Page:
Because RMRK NFTs are currently logged alongside blocks, but do not change state of the chain, they are not easy to fetch.
If we have remarks like (paraphrased):
- Alice has 0 apples.
- Alice buys 5 apples.
- Alice sends Bob 3 apples.
- Alice sends Charlie 3 apples.
One of the two remarks at the end is invalid because Alice does not have 6 apples.
If these remarks are not looked at in order and formed into one, single consolidated state, we cannot be sure the operations are legitimate. Because the remarks can happen on different blocks (months apart even), fetching them and then consolidating them takes a lot of time if you don't have an already synced node, and a pre-consolidated dump which you could simply append to.
Thus, there are several ways to get up to date with RMRK state.
While it's very useful to have a locally running Kusama node at all times for various development experiments, this process is not recommended unless you have a lot of time and disk space.
The full process is:
- run a fetcher on a Kusama node, to get all remarks
- run a consolidator on the fetched output, to get the consolidated set of remarks, and thus the "NFT database" in simple JSON file format
- run any operations on this final set, like analytics, burn checks, owner checks, and more.
Let's go through it step by step.
To sync from scratch you will need to be running a local Kusama node. Connecting to a remote one will simply be too slow and usually throttled by the provider. Download a compiled Polkadot release from the releases page (or compile from scratch if you're feeling adventurous - instructions are in the README), and run it with:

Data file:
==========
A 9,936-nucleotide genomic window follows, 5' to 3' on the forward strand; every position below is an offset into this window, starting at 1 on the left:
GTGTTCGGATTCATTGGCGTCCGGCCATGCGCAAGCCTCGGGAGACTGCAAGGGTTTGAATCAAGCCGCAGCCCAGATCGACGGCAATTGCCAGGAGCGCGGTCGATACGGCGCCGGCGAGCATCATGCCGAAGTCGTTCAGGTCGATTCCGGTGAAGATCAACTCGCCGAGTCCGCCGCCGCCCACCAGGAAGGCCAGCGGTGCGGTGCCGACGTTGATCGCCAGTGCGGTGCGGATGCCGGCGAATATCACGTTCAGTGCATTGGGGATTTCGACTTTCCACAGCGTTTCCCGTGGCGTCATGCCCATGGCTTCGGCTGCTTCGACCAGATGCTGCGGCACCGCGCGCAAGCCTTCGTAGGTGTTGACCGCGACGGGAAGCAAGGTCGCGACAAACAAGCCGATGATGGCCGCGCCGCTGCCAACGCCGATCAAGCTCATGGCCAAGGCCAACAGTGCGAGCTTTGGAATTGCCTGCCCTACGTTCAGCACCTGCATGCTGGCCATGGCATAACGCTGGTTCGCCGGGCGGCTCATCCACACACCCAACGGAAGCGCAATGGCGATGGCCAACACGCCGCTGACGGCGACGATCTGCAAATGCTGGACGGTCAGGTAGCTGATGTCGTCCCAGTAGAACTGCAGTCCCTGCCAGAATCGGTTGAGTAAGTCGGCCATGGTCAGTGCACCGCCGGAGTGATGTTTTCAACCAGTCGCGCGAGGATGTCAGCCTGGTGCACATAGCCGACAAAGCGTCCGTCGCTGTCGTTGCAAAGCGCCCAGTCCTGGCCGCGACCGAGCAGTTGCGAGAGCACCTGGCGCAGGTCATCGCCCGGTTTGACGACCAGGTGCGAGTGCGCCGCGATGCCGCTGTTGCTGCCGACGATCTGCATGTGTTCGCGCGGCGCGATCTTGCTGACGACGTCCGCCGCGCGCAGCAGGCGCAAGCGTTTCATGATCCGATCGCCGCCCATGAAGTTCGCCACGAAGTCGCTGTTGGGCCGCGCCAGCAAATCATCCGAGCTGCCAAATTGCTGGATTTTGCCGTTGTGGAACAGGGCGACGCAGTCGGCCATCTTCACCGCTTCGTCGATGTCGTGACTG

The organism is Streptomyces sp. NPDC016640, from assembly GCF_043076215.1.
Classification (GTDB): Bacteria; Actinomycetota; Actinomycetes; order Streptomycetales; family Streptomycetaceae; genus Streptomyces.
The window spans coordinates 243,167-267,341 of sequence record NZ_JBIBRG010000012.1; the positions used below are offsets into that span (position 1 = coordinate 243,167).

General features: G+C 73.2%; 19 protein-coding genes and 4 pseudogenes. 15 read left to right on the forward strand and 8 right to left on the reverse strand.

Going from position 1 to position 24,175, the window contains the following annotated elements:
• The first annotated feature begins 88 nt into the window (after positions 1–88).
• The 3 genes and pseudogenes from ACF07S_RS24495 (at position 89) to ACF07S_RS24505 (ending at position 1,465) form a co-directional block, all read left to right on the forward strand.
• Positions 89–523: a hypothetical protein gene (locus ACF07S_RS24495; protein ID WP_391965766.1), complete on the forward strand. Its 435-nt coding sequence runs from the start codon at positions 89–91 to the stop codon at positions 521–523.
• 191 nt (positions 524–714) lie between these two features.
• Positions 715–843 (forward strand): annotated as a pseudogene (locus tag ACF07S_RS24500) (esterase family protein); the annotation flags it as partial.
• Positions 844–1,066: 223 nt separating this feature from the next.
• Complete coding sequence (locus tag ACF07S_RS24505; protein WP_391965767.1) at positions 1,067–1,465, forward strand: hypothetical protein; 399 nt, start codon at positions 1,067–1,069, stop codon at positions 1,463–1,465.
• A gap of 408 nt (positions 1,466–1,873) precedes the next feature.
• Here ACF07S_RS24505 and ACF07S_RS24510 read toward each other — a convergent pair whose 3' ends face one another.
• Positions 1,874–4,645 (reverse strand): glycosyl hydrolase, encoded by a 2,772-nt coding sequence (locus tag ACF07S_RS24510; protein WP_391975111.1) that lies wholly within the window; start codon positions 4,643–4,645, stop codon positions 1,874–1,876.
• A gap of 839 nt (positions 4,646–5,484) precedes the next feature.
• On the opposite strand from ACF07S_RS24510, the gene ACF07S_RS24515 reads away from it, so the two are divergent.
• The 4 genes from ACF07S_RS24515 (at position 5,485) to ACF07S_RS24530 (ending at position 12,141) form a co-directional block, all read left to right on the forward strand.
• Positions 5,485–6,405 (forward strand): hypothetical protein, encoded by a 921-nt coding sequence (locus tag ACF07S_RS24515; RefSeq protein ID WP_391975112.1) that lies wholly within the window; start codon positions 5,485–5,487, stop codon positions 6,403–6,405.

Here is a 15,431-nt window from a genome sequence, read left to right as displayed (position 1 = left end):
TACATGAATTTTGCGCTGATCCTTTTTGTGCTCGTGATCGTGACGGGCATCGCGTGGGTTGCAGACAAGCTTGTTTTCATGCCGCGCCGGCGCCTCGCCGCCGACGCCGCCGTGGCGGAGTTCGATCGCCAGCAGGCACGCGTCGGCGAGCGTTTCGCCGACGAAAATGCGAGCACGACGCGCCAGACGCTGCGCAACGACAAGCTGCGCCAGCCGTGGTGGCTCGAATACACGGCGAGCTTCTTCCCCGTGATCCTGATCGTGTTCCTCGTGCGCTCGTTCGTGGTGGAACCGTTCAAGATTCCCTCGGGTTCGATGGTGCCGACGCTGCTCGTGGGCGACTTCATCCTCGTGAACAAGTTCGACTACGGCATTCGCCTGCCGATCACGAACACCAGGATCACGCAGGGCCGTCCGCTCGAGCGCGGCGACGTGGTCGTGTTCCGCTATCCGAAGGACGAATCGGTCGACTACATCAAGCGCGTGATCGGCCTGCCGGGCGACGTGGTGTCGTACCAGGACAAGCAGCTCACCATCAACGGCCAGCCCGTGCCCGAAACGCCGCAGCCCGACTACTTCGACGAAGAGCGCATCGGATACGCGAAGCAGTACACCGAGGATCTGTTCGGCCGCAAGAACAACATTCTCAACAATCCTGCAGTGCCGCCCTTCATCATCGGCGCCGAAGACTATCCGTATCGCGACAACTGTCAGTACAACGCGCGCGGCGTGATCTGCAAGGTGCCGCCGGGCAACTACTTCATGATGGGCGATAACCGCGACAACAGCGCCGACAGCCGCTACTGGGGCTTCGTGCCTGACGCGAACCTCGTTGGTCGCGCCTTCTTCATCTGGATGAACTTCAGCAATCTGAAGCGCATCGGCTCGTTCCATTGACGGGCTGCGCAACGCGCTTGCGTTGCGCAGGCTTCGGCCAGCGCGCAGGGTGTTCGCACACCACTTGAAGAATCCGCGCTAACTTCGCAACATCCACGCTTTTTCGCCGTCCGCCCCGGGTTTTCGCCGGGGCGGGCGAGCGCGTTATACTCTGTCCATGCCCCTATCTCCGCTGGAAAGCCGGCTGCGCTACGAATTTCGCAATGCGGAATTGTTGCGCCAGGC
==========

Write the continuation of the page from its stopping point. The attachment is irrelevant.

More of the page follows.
If you're running this somewhere in a server of yours and want to connect to it from outside, also
--rpc-cors all to allow other origins to connect to this server.
The sync process takes a few days.
Once the node is synced (the terminal output will let you know), you must fetch the remarks using rmrk-tools.
Install RMRK tools. You need a modern version of NodeJS and Yarn. We recommend using NVM and setting it to 14.16 or newer.
Then, run the fetch command on the node:
The output is a JSON file of remarks - any message found alongside chain blocks starting with the
rmrk,RMRK. You can also provide the value as hex data, e.g.
If you have a previously fetched dump, you can use the
append flag to just append to it and
shorten the processing time. This is good for cronjobs.
Other commands to run:
--ws URL: websocket URL to connecto to, defaults to
--from FROM: block from which to start, defaults to 0 (note that for RMRK, canonically the block 4892957 is genesis)
--to TO: block until which to search, defaults to latest
--prefixes PREFIXES: limit return data to only remarks with these prefixes. Can be comma separated list. Prefixes can be hex or utf8. Case sensitive. Example: 0x726d726b,0x524d524b
--append PATH: special mode which takes the last block in an existing dump file + 1 as FROM (overrides FROM). Appends new blocks with remarks into that file. Convenient for running via cronjob for continuous remark list building. Performance right now is 1000 blocks per 10 seconds, so processing 5000 blocks with a
* * * * *cronjob should be doable. Example:
yarn cli:fetch --prefixes=0x726d726b,0x524d524b --append=somefile.json
--collection: filter by specific collection or part of collection ID (i.e. RMRK substring)
--fin: defaults to "yes" if omitted. When "yes", fetches up to last finalized block if
tois omitted. Otherwise, last block.
nois useful for testing.
--output: name of the file into which to save the output. Overridden if
You can also download both as a dump from IPFS.
Once you have a fetched set, you need to consolidate it.
There is also a regularly updated consolidated set available for download for both RMRK 1 and RMRK 2:
- RMRK 1 consolidated dump - ~400 MB, has everything
- RMRK 1 consolidated dump lite - only ~20 MB, removed burned NFTs and all their emotes
- RMRK 2 consolidated dump - ~100 MB
The RMRK team also offers simple graphql and HTTPs APIs you can query for quick reading of balances of any account. Please let us know if you'd like to use these APIs.